TUCSON, AZ (Tucson News Now) - The Senate voted 50-48 to confirm Brett Kavanaugh to the Supreme Court after weeks of controversy surrounding sexual assault accusations alleged by Christine Blasey Ford.
Rep. Kyrsten Sinema (D-AZ) and Rep. Martha McSally (R-AZ), each running for Arizona’s Senate seat this midterm cycle, have not yet released statements about Kavanaugh’s Supreme Court appointment.
CBS reported out of voters interviewed before Saturday’s Senate confirmation vote 41 percent of Arizonans supported confirming Kavanaugh while 39 percent opposed. According to these polls, Kavanaugh’s confirmation looks unlikely to change voters’ minds. CBS reported only 3 percent of those interviewed said Kavanaugh’s confirmation would make them think about voting differently.
McSally and Sinema did not release statements about Kavanaugh’s appointment to the Supreme Court, but they did have comments regarding last week’s controversial comments about Ford’s testimony.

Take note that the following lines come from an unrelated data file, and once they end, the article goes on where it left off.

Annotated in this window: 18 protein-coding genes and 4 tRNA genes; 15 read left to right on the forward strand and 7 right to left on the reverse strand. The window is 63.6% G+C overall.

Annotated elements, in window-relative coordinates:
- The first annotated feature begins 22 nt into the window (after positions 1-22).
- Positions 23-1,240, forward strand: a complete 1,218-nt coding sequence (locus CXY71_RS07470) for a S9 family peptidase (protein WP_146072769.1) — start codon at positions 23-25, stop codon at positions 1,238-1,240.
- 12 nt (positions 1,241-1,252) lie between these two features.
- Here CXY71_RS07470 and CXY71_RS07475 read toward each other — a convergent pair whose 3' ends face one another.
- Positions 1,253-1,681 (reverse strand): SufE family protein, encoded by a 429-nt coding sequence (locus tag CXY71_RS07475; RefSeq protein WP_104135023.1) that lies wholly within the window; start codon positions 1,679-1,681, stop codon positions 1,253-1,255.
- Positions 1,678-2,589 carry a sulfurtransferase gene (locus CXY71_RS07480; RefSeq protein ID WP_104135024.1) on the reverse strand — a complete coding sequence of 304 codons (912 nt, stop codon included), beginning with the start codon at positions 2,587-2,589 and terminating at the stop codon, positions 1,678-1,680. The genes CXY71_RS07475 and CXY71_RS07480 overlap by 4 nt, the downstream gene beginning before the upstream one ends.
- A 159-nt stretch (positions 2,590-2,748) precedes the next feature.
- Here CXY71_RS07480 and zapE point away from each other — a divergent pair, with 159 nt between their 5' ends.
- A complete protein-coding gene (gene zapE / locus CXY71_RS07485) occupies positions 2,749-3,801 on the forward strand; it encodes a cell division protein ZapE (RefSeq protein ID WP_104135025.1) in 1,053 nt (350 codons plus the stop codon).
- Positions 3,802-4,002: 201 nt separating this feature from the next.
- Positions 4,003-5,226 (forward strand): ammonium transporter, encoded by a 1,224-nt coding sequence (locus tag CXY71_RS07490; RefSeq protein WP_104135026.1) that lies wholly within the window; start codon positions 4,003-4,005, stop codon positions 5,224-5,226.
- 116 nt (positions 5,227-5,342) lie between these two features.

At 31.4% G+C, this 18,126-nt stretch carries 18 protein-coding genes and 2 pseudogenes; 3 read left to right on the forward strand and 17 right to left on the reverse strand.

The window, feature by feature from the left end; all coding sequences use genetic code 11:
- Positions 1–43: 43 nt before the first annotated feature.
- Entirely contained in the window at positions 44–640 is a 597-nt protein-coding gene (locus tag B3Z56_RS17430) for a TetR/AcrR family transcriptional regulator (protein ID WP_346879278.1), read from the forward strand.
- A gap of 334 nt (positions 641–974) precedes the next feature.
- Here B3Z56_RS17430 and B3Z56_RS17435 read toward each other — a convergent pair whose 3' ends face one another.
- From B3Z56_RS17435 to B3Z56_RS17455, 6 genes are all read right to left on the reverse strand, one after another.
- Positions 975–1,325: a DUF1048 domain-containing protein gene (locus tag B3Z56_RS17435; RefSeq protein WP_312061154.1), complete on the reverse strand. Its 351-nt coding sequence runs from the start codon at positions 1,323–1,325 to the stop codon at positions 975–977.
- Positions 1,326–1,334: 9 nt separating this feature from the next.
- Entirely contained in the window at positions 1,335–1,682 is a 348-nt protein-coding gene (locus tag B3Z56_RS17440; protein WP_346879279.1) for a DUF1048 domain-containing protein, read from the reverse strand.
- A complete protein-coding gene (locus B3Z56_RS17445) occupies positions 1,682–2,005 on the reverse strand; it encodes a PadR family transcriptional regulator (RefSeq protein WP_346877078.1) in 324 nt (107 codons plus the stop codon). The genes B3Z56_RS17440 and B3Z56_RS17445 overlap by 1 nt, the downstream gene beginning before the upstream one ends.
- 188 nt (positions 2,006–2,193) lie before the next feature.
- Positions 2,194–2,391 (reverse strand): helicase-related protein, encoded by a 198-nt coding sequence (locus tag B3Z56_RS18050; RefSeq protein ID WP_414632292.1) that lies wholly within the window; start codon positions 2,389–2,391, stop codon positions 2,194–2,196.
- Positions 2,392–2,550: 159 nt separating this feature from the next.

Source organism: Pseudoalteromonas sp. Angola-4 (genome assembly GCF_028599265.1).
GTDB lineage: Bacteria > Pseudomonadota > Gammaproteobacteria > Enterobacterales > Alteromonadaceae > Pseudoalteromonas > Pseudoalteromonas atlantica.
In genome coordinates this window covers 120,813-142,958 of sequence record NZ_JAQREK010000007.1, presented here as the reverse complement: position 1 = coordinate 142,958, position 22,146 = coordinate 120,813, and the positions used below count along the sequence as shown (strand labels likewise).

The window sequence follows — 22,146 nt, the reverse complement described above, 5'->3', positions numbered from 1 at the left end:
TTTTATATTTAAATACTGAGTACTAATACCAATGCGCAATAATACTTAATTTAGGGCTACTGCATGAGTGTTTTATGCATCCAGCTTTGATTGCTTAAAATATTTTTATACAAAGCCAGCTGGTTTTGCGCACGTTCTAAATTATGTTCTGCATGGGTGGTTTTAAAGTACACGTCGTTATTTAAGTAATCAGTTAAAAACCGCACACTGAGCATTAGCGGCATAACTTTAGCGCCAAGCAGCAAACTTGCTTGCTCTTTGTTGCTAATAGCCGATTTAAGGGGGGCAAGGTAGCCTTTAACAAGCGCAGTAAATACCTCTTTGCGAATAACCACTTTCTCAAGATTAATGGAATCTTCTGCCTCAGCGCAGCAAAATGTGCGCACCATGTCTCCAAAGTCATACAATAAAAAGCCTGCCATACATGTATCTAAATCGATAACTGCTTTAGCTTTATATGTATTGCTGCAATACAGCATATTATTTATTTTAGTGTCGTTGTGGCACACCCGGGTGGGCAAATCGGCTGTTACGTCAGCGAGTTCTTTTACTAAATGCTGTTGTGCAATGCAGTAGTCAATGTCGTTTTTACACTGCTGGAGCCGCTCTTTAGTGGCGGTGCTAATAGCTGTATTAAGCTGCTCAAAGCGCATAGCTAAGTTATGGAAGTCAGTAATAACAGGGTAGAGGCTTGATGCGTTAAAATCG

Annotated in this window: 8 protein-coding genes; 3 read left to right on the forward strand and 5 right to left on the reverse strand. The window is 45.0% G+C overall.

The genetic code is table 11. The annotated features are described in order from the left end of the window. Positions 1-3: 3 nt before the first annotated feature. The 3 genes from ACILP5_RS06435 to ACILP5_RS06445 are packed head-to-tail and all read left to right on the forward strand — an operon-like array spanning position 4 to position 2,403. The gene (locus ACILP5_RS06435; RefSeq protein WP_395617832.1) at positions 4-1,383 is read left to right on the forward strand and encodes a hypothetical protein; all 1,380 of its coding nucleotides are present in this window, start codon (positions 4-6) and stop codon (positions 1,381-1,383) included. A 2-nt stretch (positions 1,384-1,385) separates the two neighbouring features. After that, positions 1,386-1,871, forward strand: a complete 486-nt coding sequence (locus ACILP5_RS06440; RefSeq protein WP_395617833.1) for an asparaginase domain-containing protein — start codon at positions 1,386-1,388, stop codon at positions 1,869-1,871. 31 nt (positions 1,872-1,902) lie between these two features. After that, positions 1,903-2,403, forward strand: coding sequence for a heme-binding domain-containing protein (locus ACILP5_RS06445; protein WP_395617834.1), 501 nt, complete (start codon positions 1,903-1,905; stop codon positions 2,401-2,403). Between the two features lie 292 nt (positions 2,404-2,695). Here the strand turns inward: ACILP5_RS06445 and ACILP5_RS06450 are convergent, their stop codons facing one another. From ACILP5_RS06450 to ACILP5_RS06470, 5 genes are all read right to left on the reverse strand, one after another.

Last week President Trump mocked Ford’s Senate Judiciary Committee testimony at a rally in Mississippi, eliciting reactions from politicians including those in Arizona. Republican responses to Trump’s rally comments were mixed but prominent members of the party including Sen. Jeff Flake (R-AZ) denounced the spectacle.
“I thought it was obviously insensitive and appalling frankly. There’s no time or place particularly to discuss something so sensitive at a political rally. It’s just wrong,” Flake said in an interview with CBS 5 Arizona.
Notably, in statements to the press McSally focused on her efforts to get Trump to an Arizona rally. Some noted the difference between McSally’s openness with the press about her high school sexual abuse experience and her dodging commentary on Trump’s mockery of Ford.
Sinema released a statement condemning Trump’s Ford testimony comments according to 3TV CBS 5 Arizona.
“Like most Americans, I was sickened by those comments. Sexual assault and sexual harassment are always wrong, and there is no situation in which it is acceptable to mock a survivor’s pain,” Sinema’s statement said.